This kind of question causes religious arguments among audiophiles. Now, I’m no audiophile, but I’ll call it a matter of taste that’s dependent on your ability to hear the difference.
I do want to clarify a couple of things. Audio CDs are not compressed. That’s the reason they’re limited to around one hour. If you actually do the math, 16-bit stereo at 44 thousand samples per second takes up about 700 MB of data. That’s the capacity of an audio or data CD.
That doesn’t mean the sound you hear wasn’t compressed.
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What is compression?
File compression is simply a way to replace data with less data. For example, a compressed file might replace a string of zeroes with a number indicating how many zeroes are really there. The compressed format might be smaller than the original format, but it can be reconstructed with 100% fidelity. I use the word “fidelity” specifically because it does apply both to audio and video as well as data.
When we talk about zip files maintaining 100% fidelity, for example, that means what you get out of a compressed zip file is exactly the same as what you compressed.
Audio and mp3 compression
The same is not necessarily true for mp3 or other compressed audio and video formats. Audio compression looks for things like frequencies out of the range of the human ear and says, “You don’t need to keep 100% of the data. You can get by with 90% and it will still sound good.”
If compressed correctly, some amazing mathematical transformations do a wonderful job of preserving the sound you hear when decompressed for playback. But when you listen to the audio file, what you’re hearing is not exactly what went into it – you just might not hear that there’s a difference.
Audio data can be extremely large. A recording studio probably uses multi-track recording at a much higher bit rate than is finally delivered to customers, so we’re talking about a lot of data. But when they compile the final tracks, they compress them into something more manageable.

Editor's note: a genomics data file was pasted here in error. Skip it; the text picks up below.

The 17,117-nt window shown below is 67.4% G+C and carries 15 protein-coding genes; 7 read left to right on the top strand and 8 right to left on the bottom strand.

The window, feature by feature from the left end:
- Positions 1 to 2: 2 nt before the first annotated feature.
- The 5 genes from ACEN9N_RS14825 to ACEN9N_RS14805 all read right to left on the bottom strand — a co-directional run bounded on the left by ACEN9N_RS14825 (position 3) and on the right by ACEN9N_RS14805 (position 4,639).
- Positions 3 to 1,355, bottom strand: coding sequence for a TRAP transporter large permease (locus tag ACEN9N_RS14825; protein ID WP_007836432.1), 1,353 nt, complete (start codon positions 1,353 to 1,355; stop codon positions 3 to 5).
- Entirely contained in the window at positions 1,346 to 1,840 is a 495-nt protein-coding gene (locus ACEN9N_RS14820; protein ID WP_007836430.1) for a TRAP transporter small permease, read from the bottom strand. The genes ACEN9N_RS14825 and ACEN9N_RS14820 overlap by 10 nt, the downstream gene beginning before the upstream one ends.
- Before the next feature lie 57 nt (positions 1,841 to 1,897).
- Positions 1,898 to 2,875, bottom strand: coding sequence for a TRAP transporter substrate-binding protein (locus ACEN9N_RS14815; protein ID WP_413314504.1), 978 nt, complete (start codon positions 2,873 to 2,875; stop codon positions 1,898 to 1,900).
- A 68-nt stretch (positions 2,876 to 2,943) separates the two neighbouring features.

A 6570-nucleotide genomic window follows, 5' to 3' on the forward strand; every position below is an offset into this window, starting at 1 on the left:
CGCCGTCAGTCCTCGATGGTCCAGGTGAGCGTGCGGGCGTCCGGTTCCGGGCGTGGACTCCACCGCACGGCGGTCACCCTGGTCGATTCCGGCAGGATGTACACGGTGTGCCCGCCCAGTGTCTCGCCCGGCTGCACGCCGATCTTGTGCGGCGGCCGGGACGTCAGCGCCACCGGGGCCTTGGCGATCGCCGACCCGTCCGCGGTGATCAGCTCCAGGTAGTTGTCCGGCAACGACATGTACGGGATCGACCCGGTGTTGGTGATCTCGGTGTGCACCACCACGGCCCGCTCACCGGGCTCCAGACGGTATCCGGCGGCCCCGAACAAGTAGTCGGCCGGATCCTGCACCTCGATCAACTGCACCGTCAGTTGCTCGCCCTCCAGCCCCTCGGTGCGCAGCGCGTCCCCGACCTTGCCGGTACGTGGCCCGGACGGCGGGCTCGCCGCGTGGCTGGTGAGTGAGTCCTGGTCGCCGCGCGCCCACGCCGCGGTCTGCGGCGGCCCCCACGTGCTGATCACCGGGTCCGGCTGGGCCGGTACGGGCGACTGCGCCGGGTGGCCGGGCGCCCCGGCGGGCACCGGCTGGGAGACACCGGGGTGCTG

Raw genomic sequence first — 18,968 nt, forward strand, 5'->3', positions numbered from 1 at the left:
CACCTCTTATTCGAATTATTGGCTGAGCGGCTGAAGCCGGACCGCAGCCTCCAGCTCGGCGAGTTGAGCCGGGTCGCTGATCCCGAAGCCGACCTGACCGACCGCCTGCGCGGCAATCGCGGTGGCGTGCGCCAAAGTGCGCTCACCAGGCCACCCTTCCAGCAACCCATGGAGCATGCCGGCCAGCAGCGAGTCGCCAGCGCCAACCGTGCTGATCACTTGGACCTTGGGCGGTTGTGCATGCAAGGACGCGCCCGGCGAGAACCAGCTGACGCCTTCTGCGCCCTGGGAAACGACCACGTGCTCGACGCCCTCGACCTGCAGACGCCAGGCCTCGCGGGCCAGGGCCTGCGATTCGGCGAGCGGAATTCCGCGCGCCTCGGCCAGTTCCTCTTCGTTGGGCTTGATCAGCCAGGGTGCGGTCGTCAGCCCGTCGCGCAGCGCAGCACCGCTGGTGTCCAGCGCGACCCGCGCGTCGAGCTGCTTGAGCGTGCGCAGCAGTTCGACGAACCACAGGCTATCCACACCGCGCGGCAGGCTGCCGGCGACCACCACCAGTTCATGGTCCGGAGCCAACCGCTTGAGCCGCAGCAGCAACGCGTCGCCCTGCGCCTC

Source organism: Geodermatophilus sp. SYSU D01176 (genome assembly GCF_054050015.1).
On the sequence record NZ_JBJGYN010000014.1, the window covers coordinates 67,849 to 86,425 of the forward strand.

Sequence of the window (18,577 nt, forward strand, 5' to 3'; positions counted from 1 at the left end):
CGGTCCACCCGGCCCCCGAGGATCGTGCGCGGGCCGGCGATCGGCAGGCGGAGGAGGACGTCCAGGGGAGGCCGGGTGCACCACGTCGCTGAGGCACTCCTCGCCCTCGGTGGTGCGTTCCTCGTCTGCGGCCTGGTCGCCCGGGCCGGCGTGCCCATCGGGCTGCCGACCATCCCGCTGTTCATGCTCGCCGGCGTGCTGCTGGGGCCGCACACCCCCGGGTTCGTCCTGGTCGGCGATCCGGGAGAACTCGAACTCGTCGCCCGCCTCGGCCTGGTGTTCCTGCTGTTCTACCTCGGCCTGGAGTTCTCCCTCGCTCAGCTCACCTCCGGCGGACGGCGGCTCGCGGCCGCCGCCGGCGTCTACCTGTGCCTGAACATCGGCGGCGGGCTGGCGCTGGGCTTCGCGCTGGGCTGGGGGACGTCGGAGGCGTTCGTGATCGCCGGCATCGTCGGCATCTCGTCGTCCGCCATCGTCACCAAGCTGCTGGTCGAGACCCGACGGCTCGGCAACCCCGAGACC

One thing to know about compression is that it isn’t an either-or process. It’s a scale. When I compress audio I can determine if I want to compress a lot to get a smaller file at the cost of audio quality or compress less aggressively to preserve audio quality.
The problem is that we don’t know where recording studios specifically set the dial while they’re producing the final product. Compression is going to depend on the producers’ goal, their audience, their budget, and other factors, so we just don’t know what the compression rate is.
Fidelity and the difference between CDs and vinyl
But what a studio finally puts on a traditional audio CD will be exactly the same as what you’ll get off of it when you play that CD. While there may be some compression in how they produced the file, what they put on the audio CD is not compressed because the plain old audio CD format does not have compression.
In a way, the same is true for vinyl records as well. The studio went through many steps to create the record and each step had its own issues. For instance, you might hear tape hiss in some songs, depending on the quality and state of the tape recording and playback equipment used in the studio.
Some people hear it, some people don’t, some recordings have it, and some don’t. Whether it’s important or not depends on the listener and the kind of music or audio.
In reality, we’re really trading off different kinds of distortion and issues when we talk about digital versus vinyl or analog recordings.
Now, it’s true that compressed formats like mp3 do introduce some distortion. Just as studios determine quality when they compress, it’s easy for an individual to create an mp3 that has high quality and large size or low quality and small size. It’s just a setting that they choose when they create the mp3.
Digital music is here to stay
One more thing to consider is that how you hear audio will also depend on the device. For instance, I would be shocked if you could hear the difference using iPod-caliber audio equipment.
It also depends on how well you hear. I honestly can’t tell the difference. Admittedly, I have 55 year-old ears and as you get older, your audio acuity tends to decrease.
When I did buy CDs in my twenties, I was just enjoying the sound. I wasn’t doing an A/B test, comparing them against vinyl records, or trying anything like that. I was glad that the pops and scratches were gone and that I didn’t have to worry about bouncing my record player. And, yeah, I thought those “you might blow out your speaker” warnings were kinda cool.
But digital music is incredibly flexible and convenient. I buy all of my music now on Amazon as mp3 files and I’ve actually ripped all of my old audio CDs and created mp3 files out of those original uncompressed audios. Again, it’s convenient, it works for me, and I really don’t hear a difference. I just enjoy the music.